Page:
Capitol Hill mural project stalls, giant mauve wall remains mauve

(Image: Graffiti Defense Coalition)

(Image: Graffiti Defense Coalition)

This summer, four blank walls on Capitol Hill were supposed to get a stunning makeover from a group of local graffiti artists in an effort to promote more large-scale thematic murals in Seattle. But a dispute over the project’s Stunning Seattle brand and its creative rights has brought the mural effort to a standstill.

The Stranger reported that Stunning Seattle was mired in a potential legal tussle between two arts groups who teamed up on the mural project last year. The Graffiti Defense Coalition, which started the project in 2011, is at odds with former partners,  non-profit arts group The World Is Fun.

In an email to CHS, TWIF executive director Amy Faulkner said the group has severed contacts with GDC and hopes the group can proceed forward with a mural project — just not one called Stunning Seattle.

“We authorized the city to move forward with the GDC in December of 2012 and have not had contact with them since,” she wrote. “The issue at hand is between the GDC and the City of Seattle and we are not privy to any recent happenings.”

"What this giant mauve wall on Pike needs is a $15,000 mural," CHS wrote in 2009

“What this giant mauve wall on Pike needs is a $15,000 mural,” CHS wrote in 2009

One of the four planned murals was supposed to be painted on the blank 90-foot-wide-by-45-foot-tall wall above Poquitos on 10th and Pike. At the heart of the issue stalling the project is the name Stunning Seattle and the $49,000 matching grant the city awarded for the project last October.

The funds have not yet been disbursed, and unless the two parties can come to an agreement, the mural project may have its grant revoked. The Stranger reports that Department of Neighborhoods project manager Allynn Ruth has given the GDC three choices: change the name, purchase intellectual property insurance against a TWIF lawsuit, or forfeit the grant.

The catalyst for the break-up appears to be TWIF’s attempts to enter a formal partnership with GDC last November. The mural idea apparently began with GDC members in 2009 following a series of informal meetings. The Stranger reports that the GDC decided they needed a fiscal sponsor, and TWIF appeared to be a perfect match.The two groups began working on Stunning Seattle and soon won the city grant.

After Stunning Seattle was awarded the grant, Faulkner says TWIF drafted a partnership so that the two groups could make joint decisions on how to spend leftover funds. According to GDC founder Justin Hart, the partnership was a takeover, an attempt by TWIF to control the mural project and future projects beyond this summer.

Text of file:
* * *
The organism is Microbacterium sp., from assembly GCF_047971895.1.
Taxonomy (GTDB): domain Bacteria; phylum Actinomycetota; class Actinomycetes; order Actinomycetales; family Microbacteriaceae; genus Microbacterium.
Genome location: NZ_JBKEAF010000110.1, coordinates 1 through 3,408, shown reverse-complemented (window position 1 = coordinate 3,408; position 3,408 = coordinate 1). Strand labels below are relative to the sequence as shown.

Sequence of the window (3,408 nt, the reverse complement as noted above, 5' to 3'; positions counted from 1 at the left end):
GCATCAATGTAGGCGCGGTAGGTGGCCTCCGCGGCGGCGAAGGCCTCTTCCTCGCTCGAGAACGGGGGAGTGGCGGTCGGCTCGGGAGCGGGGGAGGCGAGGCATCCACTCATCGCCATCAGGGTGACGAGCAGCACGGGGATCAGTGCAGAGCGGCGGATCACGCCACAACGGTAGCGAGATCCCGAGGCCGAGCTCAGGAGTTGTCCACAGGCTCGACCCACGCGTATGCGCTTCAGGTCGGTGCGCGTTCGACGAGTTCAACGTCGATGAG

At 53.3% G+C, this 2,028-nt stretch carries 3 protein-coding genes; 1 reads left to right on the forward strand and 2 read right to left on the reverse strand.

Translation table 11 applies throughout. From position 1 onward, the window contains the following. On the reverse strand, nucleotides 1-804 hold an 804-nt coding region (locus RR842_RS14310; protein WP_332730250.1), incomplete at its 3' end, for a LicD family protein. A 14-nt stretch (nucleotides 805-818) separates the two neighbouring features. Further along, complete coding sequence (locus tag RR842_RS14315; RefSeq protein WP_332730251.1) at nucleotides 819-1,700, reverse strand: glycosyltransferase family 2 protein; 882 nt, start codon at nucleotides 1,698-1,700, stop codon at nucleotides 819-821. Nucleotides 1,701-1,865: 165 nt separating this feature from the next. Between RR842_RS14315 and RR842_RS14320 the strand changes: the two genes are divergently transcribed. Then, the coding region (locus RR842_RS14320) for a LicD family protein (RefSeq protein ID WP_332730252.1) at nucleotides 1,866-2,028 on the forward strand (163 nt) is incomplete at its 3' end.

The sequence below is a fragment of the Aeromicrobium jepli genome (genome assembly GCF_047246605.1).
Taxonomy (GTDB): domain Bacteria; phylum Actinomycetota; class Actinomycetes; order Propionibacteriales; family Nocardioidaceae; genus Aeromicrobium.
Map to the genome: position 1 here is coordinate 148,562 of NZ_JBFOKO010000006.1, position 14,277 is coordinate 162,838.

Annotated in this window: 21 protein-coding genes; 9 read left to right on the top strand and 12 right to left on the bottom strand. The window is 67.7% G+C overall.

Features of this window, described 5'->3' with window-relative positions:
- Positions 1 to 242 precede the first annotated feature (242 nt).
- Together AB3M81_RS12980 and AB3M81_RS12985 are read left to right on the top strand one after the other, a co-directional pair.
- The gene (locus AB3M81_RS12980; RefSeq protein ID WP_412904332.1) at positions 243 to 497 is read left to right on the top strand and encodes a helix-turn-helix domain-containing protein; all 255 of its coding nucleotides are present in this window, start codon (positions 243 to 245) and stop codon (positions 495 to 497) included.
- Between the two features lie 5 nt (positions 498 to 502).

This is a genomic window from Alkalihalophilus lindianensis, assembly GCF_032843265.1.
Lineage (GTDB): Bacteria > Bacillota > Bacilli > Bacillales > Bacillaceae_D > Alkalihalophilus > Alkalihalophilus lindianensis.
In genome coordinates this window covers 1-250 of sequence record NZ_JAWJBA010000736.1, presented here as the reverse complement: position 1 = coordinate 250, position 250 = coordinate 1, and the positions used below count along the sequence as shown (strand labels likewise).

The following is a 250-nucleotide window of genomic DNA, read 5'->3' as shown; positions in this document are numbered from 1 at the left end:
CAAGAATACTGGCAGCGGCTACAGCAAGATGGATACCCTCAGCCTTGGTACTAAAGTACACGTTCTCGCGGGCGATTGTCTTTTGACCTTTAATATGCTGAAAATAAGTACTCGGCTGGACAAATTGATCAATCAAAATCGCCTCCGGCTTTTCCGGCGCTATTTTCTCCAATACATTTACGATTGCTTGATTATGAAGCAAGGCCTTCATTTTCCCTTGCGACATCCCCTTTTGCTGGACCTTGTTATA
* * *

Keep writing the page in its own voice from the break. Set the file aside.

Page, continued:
TWIF executive director Amy Faulkner claims that her group worked equally on Stunning Seattle, including helping apply for the city grant. Faulkner argues that since GDC decided against the partnership late last year neither group should have the right to the Stunning Seattle name.

After the Stranger article was published, Faulkner penned a blog post saying the article was “unfortunate and untrue.” She wrote that GDC, not TWIF, was the first and only party to resort to lawyering. In the post, Faulkner says she sent the following message in an email to Hart after GDC decided against the partnership: “If you do not want the partnership to move forward that is fine but the Stunning Seattle brand was built together so neither party should proceed with it.”

gdctwitterFaulker says GDC responded with a letter from their attorney. Hart did not respond to a request for comment for this story. Faulkner did not respond to requests from CHS to send a copy of the letter.

In July, Hart told CHS that the project was being held up after the city requested they purchase intellectual property insurance but did not tell us about the controversy with TWIF.

Hart founded the GDC in 2011 after a city report found that no graffiti in the city “could be called artistic tagging.”  CHS reported on GDC’s first four planned murals in March. The four projects included:

  1. Shop Rite @ 426, 15th Ave E on the north facing wall (65 feet x 30 feet)
  2. Union Art Coop @ 1100 E Union St. on the north facing wall (125 feet x 80 feet)
  3. SJW Studios @ 1424, 10th Ave on the south facing wall (80 feet x 45 feet)
  4. The Pike Building @ 1000 E Pike St on the east facing wall (90 feet x 45 feet)

The E Pike wall has been lined up for a big mural project in the past but the work never came to fruition. Advertising agency Creature, which used to call the building home before moving to 12th Ave, planned a $15,000 project for the wall in 2009.

Subscribe and support CHS Contributors -- $1/$5/$10 per month

7 thoughts on “Capitol Hill mural project stalls, giant mauve wall remains mauve

  1. Yay!!! A bunch of childish assholes fighting over a stupid name, leaving the general public with nothing. There is nothing ‘artistic’ about this situation.

  2. Wall murals are what failing neighborhoods did in the 70’s. Typical “public art” nonsense. That fund should be redirected to pay for art instruction in the schools.

  3. I detest all the tagging and scribbling being done on our public and private structures by losers without any concern for our neighborhood. But I am in favor of large-scale wall murals IF they are well-done by real artists, and vetted in advance by a community group.

  4. Pingback: How you can help stalled Capitol Hill mural project move forward | CHS Capitol Hill Seattle